With the budget just squared away, there’s always an air of “how did I do out of it?”
In Ireland, we enjoy a public healthcare system which is touted to become a universal healthcare system. Maybe “enjoy” is the wrong word.
We have it, and we use it, and, of course we pay for it. We justify the constant ratcheting-up of our tax burden to pay for rising health-care costs. That tax is on our wallets.
We also pay another type of tax: When we’re unhealthy, we don’t get to do the things we like. When we’re overweight, we don’t always say “YES!” when our kids ask to go to the swimming pool.
When we’re unfit, we don’t take our buddy’s invitation for a weekend hiking and camping trip. We can’t start jogging because our knees hurt; can’t lift weights because our back hurts; can’t cut down calories because we feel we need the energy.
Those things are taxes. Physical taxes, but they’re not the worst taxes we pay.
The worst tax we pay is the mental tax.
When we’re self-conscious about our fitness or health, we don’t want to start exercising. We don’t want to look dumb or fail.
We don’t want to start a new lifestyle because our families will say “good for you”, because they know we need it, or they’ll say “you don’t need that …” and lie. Or they’ll roll their eyes because they know we’ve failed before.
When we’ve been away from the gym for four months, we don’t want to do that first workout because we’re going to be last. It’s going to suck and we might get embarrassed.
SELF IMPOSED TAX
The Government makes us pay financial tax, but the other two – physical and mental – are self-imposed.
No one cares if you’re slow.
No one cares if you finish last.
No one cares if you blow your nutrition this week and have to start all over again.
You’d stop caring about what others thought about you if you realised how rarely they actually do.
Everyone thinks about themselves, mostly. That’s the tax they’re paying – and most of us overpay.
We’re taxed enough. Stop worrying about what you look like and start caring about what makes you feel good.
If you’d like to start taking steps in the right direction with your health and fitness, call in for a free consultation with us at Activate. Visit www.activate.ie/free-intro for more information.
Tractor run raises €500 for charity
By Sean Moriarty Members of Killarney Valley Vintage and Classic Club raised €500 for the Kerry Mental Health Association during their first tractor run since April 2019. 30 tractors took part on Sunday including two rare Ford 3000s from 1974 and an even rarer Zetor Crystal from 1980. Departing from the club’s new ‘Vintage Shed’ […]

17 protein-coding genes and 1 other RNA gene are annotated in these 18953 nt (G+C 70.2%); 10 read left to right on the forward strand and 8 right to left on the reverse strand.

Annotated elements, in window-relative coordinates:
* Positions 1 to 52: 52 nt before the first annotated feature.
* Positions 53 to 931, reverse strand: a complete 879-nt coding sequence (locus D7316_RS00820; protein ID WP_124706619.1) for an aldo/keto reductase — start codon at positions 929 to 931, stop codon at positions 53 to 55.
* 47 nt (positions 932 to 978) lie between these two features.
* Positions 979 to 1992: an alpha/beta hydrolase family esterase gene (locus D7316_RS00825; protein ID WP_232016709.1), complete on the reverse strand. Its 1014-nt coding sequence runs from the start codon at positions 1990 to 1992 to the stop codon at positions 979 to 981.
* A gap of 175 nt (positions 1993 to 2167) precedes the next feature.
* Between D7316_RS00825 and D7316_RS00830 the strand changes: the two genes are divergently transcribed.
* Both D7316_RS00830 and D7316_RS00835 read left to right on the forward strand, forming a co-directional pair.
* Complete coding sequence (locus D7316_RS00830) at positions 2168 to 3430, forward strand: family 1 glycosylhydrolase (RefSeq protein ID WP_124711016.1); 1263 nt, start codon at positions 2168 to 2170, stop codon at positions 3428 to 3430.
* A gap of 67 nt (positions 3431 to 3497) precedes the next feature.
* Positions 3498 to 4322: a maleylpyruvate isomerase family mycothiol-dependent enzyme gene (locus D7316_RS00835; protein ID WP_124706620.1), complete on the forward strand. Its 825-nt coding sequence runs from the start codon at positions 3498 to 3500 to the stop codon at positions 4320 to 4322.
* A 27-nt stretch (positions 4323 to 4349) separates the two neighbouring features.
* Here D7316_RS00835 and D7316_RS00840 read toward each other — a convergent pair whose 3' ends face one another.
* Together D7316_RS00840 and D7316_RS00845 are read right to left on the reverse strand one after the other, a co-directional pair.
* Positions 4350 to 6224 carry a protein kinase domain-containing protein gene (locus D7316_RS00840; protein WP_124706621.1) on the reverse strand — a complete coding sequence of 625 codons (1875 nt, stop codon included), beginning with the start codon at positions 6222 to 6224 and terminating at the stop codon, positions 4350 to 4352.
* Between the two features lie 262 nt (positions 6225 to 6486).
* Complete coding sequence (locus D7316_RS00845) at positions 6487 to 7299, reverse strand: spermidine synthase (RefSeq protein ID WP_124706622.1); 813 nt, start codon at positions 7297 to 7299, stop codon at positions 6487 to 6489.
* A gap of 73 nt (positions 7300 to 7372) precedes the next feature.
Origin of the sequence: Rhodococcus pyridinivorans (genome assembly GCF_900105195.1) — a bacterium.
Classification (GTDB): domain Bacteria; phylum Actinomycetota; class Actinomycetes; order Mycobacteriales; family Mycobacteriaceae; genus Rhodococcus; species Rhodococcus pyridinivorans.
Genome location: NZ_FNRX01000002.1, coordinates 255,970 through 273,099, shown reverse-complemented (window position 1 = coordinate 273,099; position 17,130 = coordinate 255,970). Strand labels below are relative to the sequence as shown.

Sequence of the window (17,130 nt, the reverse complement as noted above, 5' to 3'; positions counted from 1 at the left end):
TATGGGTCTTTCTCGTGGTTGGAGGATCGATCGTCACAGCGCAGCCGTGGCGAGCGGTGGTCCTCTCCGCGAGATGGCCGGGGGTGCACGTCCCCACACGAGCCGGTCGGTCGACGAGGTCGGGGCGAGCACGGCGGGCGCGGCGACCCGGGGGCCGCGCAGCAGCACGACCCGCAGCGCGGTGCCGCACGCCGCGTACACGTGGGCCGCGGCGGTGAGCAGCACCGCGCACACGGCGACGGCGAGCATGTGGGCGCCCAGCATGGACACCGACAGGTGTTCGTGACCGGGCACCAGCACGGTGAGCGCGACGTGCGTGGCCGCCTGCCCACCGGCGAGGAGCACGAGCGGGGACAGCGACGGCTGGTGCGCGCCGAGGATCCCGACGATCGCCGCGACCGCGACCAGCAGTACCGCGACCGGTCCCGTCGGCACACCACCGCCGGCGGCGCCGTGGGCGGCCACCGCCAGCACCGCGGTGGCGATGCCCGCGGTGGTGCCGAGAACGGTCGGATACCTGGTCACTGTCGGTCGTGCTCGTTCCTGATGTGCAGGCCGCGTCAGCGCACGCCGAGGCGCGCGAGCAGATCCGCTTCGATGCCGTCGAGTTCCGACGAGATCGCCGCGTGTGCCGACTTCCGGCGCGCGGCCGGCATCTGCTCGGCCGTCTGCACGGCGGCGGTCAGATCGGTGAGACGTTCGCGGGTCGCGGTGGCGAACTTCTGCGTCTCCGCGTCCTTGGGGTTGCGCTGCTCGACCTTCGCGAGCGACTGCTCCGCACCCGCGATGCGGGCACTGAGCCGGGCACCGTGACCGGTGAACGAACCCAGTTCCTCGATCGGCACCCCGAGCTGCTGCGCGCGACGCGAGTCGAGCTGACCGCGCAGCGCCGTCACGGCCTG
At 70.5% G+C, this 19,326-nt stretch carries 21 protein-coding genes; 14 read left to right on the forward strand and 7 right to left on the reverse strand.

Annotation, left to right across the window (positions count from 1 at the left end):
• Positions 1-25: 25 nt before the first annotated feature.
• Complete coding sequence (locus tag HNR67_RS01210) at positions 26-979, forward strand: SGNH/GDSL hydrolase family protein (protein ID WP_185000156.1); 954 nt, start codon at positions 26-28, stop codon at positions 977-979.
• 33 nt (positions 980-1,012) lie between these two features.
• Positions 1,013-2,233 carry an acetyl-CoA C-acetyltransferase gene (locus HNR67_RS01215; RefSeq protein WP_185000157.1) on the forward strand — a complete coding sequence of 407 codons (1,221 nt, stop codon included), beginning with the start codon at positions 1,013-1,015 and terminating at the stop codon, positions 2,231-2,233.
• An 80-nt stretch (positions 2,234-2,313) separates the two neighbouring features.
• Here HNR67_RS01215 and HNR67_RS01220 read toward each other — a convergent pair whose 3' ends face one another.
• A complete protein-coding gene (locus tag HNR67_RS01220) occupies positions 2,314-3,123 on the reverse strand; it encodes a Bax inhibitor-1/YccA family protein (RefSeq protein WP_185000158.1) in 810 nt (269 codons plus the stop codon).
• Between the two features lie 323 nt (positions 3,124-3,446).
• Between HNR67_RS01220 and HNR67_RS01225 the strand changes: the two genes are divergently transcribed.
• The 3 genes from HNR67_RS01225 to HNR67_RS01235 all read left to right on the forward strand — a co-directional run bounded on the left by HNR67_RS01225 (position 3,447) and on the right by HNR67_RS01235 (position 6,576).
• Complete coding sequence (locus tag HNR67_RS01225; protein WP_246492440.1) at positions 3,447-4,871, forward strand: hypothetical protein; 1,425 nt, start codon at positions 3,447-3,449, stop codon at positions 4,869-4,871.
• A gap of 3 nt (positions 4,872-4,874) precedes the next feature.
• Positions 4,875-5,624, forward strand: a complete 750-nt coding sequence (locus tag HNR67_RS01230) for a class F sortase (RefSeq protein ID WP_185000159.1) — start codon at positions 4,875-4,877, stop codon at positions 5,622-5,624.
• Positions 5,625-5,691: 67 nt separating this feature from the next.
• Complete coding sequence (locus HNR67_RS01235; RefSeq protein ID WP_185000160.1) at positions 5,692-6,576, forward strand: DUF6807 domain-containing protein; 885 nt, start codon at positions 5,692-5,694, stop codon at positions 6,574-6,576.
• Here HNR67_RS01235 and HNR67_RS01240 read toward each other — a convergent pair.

By Sean Moriarty
Members of Killarney Valley Vintage and Classic Club raised €500 for the Kerry Mental Health Association during their first tractor run since April 2019.
30 tractors took part on Sunday including two rare Ford 3000s from 1974 and an even rarer Zetor Crystal from 1980.
Departing from the club’s new ‘Vintage Shed’ on Lewis Road, the convoy travelled to the communications mast near Coolick in Kilcummin, where participants enjoyed views of the wider Castleisland district and Killarney Valley.
“Some of the drivers were never up there before and they were amazed with the views across the two valleys,” organiser Tom Leslie told the Killarney Advertiser.
The tax you’re really paying for your health
By Brian Foley from Activate Fitness With the budget just squared away, there’s always an air of “how did I...
Tractor run raises €500 for charity
By Sean Moriarty Members of Killarney Valley Vintage and Classic Club raised €500 for the Kerry Mental Health Association during...
Ade’s stunning photo wins first prize
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Public welcome to see Kilcummin’s new state-of-the-art facilities
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Eileen rewarded for her dedication to athletics